HOLIDAYS in France could return in July and August as the country starts easing their strict lockdown measures.
However, only domestic travellers are expected, with still no confirmed dates on when British tourists will be able to return.
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France currently has 178,870 cases of coronavirus, with 27,425 confirmed deaths – one of the worst hit countries in Europe between the UK, Spain and Italy.
French Prime Minister Edouard Philippe told local media that French people could begin to travel within the country during the summer months as the government plans to spend €18m (£15.9m) on tourism.
He said: "The French will be able to go on holiday to France in July and August.
"The tourist sector is probably facing its worst time in modern history. Saving it is a national priority."
The country is still in lockdown after eight weeks, although shops and schools are beginning to reopen.
While the Louvre and the Eiffel Tower remain closed, smaller museums and attractions are starting to open – but Paris remains on full lockdown.
Beaches are also opening in some regions, including, Finistère, La Baule and Pornichet in western France.
However, British holidaymakers are still left in the dark about when a holiday could be back on the menu.
The UK government has denied that anyone coming from France will be exempt from the 14-day quarantine.
The comments come despite the Prime Minister, in a phone call with French president Emmanuel Macron last week, stating that "no quarantine measures would apply to travellers coming from France at this stage".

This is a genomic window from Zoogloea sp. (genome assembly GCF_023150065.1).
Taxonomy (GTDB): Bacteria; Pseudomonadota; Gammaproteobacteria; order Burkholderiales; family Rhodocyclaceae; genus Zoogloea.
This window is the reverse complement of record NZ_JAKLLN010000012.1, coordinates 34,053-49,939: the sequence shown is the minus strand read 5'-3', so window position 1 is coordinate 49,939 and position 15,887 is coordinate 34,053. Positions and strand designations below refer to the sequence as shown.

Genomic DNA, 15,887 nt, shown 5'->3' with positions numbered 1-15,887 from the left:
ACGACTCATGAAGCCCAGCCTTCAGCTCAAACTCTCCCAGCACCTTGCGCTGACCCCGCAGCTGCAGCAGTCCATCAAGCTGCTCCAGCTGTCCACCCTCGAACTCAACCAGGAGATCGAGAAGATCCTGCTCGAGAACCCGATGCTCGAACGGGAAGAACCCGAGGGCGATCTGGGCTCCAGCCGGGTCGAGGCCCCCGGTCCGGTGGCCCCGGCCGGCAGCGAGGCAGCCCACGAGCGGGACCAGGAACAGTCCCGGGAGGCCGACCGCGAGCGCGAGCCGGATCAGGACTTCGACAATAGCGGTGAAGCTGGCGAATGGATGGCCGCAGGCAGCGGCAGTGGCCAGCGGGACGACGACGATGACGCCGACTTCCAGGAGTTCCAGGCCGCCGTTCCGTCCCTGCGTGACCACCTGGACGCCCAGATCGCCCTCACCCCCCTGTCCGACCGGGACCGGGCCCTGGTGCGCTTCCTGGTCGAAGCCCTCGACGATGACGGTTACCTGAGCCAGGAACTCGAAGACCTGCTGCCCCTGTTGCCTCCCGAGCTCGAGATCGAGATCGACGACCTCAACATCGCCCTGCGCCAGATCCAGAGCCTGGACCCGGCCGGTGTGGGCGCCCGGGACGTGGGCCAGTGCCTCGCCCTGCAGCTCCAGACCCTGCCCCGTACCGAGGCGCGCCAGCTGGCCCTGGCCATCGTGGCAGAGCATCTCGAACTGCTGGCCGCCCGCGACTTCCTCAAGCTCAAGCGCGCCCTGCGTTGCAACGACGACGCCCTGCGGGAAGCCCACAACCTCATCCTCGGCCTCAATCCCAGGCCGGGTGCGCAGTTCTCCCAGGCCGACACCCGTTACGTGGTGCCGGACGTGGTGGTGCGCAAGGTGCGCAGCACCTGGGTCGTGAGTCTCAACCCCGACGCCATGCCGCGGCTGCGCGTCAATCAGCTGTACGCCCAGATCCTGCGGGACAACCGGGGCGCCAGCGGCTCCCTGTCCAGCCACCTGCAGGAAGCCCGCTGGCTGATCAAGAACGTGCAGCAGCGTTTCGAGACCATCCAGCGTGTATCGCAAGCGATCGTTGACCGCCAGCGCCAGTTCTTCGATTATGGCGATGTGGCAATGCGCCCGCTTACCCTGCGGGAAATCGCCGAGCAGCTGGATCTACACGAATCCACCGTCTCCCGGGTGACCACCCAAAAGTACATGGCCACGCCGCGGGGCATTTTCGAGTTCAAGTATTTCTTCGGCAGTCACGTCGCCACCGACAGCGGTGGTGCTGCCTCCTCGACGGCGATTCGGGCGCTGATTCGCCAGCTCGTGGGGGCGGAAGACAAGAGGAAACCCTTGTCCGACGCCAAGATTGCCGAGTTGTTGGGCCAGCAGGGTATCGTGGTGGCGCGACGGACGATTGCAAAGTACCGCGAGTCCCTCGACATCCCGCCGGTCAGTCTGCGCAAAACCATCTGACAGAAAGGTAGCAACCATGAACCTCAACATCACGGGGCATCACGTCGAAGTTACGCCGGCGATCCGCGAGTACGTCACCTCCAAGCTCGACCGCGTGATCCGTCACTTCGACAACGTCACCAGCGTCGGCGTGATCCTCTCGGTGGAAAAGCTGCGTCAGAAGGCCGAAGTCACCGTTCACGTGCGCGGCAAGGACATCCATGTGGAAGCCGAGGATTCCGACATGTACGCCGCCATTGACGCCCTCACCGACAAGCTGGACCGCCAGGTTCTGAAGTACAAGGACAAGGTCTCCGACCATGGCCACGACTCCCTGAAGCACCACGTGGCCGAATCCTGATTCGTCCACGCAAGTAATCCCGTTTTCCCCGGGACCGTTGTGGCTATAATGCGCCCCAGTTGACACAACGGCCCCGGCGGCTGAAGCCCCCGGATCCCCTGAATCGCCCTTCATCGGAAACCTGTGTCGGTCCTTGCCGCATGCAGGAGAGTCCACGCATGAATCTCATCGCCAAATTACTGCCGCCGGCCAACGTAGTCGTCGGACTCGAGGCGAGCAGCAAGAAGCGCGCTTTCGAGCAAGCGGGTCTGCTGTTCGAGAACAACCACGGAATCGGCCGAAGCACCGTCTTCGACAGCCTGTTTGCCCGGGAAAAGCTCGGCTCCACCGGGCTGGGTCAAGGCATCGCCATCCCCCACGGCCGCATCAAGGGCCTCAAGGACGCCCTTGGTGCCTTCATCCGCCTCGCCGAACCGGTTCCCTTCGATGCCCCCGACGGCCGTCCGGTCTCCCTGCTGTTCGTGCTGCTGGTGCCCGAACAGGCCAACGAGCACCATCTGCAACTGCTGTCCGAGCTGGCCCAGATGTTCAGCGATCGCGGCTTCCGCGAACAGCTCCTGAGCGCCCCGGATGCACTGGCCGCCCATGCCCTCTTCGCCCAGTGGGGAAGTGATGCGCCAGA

Downing Street strongly denied that France will also be handed an exemption, with a spokesperson explaining: "If you look at what was actually said in the joint statement on Sunday night, it said no quarantine measures apply to France at this stage and the key words in that sentence are 'at this stage'."
"So there is no exemption agreed with France. What we have said is that we will be working together with the French on this issue in the coming weeks."
Some hoteliers fear tourists may not be able to return until 2021.
Chateaux owner Stéphanie Gombert told Forbes: "I doubt for the whole year we will have any international tourists."
President of the Departmental Tourism Committee, Sylvie Chevallier added: “We know that foreigners will not return in 2020.”
The UK government has also warned that foreign summer holidays are likely to be cancelled this year.
Health Secretary Matt Hancock told This Morning, when asked if they won't go ahead: "I think that’s likely to be the case. I think it’s unlikely that big lavish international holidays are going to be possible for this summer."
Yet European Commission vice president Margrethe Vestager is more positive, telling BBC's Radio 4 she hoped Britons could travel abroad for a break in July and August.
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